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Sauce Labs 2020 Predictions: Developer Empowerment Reshapes the Testing Landscape

VMblog Predictions 2020 

Industry executives and experts share their predictions for 2020.  Read them in this 12th annual VMblog.com series exclusive.

By Joanna Schloss, VP of Product Marketing, Sauce Labs

Developer Empowerment Reshapes the Testing Landscape

As we head into the beginning of a new decade, we're moving unmistakably into the era of developer empowerment. There's already a strong case to be made that nothing is more critical to the success or failure of an organization in the age of digital transformation than having a diverse, collaborative and adaptable development team. Developers are the modern-day artisan. And as more and more business is conducted via web and mobile platforms, developers' collective impact as the creative force driving digital enterprises will only grow stronger, and their influence on the companies' bottom lines will translate into greater control over their operational destiny.

For years, product and business leaders and centers of excellence and shared services have wielded the vast majority of the operational power, with lines of business and product teams setting the strategic direction for developers, and centers of excellence dictating the tools and technology they should adopt to execute on those edicts. But the balance of power has begun to shift, and in 2020, that shift will accelerate. Developers will increasingly influence strategic decisions at the product and line of business levels, exert more control over the technology purchases that most impact them, and exercise more authority to drive adoption of those technologies across the organization.

Among the many key strategic functions the era of developer empowerment will impact, testing and DevOps|Agile top the list. As the power structure of organizations changes to reflect the growing importance of developers, so too will the way they think about implementing testing and ensuring quality.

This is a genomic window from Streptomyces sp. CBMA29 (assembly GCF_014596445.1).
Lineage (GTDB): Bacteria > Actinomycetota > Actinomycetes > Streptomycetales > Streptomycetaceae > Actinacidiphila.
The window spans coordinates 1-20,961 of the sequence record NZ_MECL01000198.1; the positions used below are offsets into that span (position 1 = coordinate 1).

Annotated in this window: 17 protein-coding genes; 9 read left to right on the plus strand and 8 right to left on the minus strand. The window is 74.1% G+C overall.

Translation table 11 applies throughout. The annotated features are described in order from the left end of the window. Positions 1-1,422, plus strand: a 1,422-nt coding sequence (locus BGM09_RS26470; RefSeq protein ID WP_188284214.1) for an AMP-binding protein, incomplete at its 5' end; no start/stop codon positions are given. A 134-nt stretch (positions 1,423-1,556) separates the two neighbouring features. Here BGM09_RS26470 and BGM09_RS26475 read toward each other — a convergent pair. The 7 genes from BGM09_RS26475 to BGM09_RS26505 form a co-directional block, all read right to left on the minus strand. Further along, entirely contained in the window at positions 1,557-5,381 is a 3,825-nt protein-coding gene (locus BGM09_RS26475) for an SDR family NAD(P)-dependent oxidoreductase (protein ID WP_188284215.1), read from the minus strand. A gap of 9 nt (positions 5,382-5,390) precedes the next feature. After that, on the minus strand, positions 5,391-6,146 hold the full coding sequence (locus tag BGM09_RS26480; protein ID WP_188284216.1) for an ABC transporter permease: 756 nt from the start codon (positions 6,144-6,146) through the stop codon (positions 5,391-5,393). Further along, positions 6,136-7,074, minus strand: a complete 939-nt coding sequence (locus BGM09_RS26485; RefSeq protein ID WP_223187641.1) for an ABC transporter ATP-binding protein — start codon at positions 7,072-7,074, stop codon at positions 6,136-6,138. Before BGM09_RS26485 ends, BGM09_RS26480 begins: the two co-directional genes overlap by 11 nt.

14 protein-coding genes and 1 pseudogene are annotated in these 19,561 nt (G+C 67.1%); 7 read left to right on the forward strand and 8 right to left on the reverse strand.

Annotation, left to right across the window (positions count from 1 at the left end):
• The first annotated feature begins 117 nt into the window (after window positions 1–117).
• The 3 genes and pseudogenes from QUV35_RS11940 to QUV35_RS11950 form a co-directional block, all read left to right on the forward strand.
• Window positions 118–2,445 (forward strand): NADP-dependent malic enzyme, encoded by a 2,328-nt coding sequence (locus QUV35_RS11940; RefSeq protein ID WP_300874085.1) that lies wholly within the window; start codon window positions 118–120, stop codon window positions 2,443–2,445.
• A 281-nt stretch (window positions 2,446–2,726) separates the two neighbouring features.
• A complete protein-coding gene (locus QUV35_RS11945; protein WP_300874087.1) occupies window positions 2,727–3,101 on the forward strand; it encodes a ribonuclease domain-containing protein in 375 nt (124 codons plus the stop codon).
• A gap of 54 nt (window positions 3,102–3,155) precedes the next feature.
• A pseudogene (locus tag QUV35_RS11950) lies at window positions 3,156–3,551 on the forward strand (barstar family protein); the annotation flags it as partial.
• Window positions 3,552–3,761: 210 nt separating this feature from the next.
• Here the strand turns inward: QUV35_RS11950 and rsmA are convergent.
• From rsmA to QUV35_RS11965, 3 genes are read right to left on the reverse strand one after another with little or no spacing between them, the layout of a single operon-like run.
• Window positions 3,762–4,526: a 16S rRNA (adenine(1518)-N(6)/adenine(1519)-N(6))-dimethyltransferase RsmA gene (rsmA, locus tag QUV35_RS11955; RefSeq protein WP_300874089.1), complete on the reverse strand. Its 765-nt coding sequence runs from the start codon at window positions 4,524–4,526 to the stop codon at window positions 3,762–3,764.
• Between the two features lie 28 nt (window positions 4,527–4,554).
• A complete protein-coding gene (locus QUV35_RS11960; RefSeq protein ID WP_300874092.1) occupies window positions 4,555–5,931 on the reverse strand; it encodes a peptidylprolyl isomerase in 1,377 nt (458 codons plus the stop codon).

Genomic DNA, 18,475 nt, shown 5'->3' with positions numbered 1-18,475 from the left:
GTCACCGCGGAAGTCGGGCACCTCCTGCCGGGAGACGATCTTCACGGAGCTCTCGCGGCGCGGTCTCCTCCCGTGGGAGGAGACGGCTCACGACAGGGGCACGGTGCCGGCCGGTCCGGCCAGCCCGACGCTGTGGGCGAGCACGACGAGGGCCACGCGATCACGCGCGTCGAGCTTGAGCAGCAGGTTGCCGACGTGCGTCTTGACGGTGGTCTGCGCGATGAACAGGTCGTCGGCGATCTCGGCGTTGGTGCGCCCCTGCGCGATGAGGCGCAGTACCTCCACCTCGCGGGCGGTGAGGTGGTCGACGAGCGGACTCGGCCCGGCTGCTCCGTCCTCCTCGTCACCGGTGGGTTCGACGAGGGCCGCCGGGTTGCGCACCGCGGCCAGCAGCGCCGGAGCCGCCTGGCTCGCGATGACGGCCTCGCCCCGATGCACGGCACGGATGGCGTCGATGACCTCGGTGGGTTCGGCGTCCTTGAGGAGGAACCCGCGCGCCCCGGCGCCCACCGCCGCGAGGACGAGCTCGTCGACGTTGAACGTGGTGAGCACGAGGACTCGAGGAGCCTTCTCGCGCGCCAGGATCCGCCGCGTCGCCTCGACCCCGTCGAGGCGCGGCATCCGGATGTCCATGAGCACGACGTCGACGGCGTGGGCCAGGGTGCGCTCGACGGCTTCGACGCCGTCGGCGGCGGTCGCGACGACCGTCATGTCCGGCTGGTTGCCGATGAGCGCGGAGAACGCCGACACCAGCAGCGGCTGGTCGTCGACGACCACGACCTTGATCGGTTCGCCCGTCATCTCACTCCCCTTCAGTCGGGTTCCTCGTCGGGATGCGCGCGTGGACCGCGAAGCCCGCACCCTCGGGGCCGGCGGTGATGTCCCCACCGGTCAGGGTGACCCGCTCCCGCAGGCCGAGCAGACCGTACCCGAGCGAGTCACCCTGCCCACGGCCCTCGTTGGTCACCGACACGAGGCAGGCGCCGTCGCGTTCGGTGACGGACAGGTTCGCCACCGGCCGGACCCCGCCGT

Here are five ways that change will manifest in 2020:

DevOps Becomes More Ops-Centric

Do you know what developers love to do? Develop. You know what they don't care for as much? Operations. With that in mind, and given the increasing sway developers hold, one thing we can expect to see in 2020 is development and operations teams slowly making their way back toward their respective corners. Though that may seem like a regressive development for DevOps, the opposite is true. With the greater overall alignment between development and operations teams that DevOps has sewn now firmly cemented, the two groups can spend more time focusing on the things they love and do best, confident their counterparts are executing in step. For developers, this means even more freedom to shift left and focus their energies on building and delivering flawless apps to market quickly.

Developers Take Ownership of Quality

Do you know what else developers don't particularly care for? Testing. But do you know what they increasingly care a whole lot about? Quality. You simply can't have one without the other and one area where developers' growing autonomy will clearly be seen is testing.